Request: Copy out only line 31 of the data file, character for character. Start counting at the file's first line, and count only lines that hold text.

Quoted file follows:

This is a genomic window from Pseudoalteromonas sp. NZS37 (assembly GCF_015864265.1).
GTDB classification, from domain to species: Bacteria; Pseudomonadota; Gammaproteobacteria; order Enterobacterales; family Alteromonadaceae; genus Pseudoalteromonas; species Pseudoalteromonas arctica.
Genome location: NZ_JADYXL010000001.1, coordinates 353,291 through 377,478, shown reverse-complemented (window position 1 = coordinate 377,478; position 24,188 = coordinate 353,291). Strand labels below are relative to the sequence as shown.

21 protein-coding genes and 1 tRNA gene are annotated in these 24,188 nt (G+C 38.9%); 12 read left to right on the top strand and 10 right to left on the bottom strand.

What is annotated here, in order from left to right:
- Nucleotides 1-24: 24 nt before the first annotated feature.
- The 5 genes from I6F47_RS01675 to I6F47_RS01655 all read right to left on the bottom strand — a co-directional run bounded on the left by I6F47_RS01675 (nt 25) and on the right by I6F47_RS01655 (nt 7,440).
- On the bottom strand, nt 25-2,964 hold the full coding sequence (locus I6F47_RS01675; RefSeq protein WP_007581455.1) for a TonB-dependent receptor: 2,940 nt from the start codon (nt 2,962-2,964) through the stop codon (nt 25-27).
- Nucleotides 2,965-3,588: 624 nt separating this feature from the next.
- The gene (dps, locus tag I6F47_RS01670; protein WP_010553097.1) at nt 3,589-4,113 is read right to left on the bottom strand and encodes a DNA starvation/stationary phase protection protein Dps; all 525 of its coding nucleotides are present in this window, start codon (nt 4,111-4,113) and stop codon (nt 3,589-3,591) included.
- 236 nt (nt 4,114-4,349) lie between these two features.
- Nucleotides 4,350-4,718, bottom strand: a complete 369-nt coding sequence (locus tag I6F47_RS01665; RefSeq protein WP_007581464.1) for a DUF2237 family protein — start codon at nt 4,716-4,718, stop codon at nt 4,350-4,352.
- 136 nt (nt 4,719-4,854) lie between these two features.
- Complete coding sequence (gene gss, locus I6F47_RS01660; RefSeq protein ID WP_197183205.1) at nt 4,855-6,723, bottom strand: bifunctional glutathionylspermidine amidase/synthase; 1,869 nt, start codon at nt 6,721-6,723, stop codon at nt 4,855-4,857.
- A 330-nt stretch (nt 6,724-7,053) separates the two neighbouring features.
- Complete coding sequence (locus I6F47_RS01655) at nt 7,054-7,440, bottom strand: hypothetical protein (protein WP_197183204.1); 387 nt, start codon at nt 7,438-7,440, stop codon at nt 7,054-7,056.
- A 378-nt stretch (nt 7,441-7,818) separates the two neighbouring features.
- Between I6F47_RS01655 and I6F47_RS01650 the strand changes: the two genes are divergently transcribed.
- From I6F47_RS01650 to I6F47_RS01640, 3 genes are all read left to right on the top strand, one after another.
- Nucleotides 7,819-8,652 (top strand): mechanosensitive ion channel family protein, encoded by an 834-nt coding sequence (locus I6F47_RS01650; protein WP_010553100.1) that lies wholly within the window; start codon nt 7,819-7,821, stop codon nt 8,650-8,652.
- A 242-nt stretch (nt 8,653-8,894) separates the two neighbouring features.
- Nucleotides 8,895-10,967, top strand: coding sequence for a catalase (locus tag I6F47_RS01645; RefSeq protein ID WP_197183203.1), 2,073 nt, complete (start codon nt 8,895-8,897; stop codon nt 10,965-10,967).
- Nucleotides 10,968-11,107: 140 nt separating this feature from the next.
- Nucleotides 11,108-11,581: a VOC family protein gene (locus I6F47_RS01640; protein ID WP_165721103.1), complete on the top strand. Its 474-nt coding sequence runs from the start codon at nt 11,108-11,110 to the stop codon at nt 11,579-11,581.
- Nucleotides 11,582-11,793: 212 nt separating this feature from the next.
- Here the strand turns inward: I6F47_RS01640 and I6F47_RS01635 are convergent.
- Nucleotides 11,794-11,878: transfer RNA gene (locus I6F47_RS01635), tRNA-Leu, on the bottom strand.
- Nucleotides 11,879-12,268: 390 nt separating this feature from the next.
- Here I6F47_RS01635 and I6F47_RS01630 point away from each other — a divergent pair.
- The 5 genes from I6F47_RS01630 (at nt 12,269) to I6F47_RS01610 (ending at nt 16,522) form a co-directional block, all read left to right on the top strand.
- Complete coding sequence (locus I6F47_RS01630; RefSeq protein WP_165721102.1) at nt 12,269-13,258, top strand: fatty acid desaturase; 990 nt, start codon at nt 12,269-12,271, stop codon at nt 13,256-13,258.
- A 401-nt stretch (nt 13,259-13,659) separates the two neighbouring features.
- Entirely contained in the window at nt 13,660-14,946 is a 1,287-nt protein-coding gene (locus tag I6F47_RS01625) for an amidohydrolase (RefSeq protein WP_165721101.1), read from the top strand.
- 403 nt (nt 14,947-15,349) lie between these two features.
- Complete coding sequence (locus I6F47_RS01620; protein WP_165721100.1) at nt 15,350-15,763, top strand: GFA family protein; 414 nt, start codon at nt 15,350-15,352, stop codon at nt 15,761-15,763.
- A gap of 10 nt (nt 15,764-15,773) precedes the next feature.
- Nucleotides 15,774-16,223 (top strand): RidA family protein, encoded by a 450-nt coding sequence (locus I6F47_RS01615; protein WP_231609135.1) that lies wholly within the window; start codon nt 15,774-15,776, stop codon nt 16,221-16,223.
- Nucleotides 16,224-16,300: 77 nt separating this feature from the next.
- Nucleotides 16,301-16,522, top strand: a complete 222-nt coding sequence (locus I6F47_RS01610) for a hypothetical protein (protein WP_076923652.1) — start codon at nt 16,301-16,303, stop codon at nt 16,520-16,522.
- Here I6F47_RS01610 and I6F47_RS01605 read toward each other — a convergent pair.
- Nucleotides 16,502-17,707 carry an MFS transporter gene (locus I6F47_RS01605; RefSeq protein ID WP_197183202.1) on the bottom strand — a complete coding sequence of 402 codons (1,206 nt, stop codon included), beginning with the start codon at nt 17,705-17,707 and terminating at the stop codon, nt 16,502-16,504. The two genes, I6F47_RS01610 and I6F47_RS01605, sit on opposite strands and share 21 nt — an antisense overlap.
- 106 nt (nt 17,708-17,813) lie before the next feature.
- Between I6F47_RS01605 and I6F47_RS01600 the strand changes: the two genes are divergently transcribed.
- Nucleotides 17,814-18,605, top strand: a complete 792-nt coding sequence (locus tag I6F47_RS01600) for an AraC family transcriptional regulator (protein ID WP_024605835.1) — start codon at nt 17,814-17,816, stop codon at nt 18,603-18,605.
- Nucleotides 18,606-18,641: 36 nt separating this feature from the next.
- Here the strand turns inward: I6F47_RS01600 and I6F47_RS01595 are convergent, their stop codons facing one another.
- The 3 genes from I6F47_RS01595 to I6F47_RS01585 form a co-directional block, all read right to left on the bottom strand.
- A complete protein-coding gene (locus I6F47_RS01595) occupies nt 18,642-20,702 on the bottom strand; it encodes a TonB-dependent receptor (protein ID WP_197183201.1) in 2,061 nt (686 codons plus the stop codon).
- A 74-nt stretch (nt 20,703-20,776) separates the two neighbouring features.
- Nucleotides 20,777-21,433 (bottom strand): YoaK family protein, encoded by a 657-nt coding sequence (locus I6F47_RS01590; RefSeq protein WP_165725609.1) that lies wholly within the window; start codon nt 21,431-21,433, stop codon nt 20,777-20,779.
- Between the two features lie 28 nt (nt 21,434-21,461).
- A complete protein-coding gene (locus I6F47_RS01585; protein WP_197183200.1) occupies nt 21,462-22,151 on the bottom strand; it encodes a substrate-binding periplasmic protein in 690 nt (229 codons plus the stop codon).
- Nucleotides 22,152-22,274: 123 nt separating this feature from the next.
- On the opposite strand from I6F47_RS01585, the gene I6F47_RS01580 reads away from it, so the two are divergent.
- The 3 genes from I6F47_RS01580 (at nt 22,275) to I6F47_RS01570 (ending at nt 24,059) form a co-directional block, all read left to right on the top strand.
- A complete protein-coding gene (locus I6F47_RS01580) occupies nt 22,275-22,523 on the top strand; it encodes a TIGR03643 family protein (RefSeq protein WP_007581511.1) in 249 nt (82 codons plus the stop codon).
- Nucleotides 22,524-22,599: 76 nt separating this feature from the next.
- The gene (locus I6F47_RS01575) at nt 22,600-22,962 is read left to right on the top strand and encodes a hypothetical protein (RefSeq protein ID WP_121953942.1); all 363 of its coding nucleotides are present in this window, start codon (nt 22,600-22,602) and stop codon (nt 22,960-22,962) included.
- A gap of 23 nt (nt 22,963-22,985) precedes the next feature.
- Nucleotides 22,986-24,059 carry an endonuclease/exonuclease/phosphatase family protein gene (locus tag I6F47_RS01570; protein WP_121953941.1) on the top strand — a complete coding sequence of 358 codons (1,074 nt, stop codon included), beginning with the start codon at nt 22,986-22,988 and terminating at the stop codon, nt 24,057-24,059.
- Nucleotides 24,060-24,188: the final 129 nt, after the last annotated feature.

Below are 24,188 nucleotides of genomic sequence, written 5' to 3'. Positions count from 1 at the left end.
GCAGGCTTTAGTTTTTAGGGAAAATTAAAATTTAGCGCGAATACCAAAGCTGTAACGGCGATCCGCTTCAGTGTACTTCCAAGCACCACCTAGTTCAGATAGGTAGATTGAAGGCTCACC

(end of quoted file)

- Complete coding sequence (locus I6F47_RS01630; RefSeq protein WP_165721102.1) at nt 12,269-13,258, top strand: fatty acid desaturase; 990 nt, start codon at nt 12,269-12,271, stop codon at nt 13,256-13,258.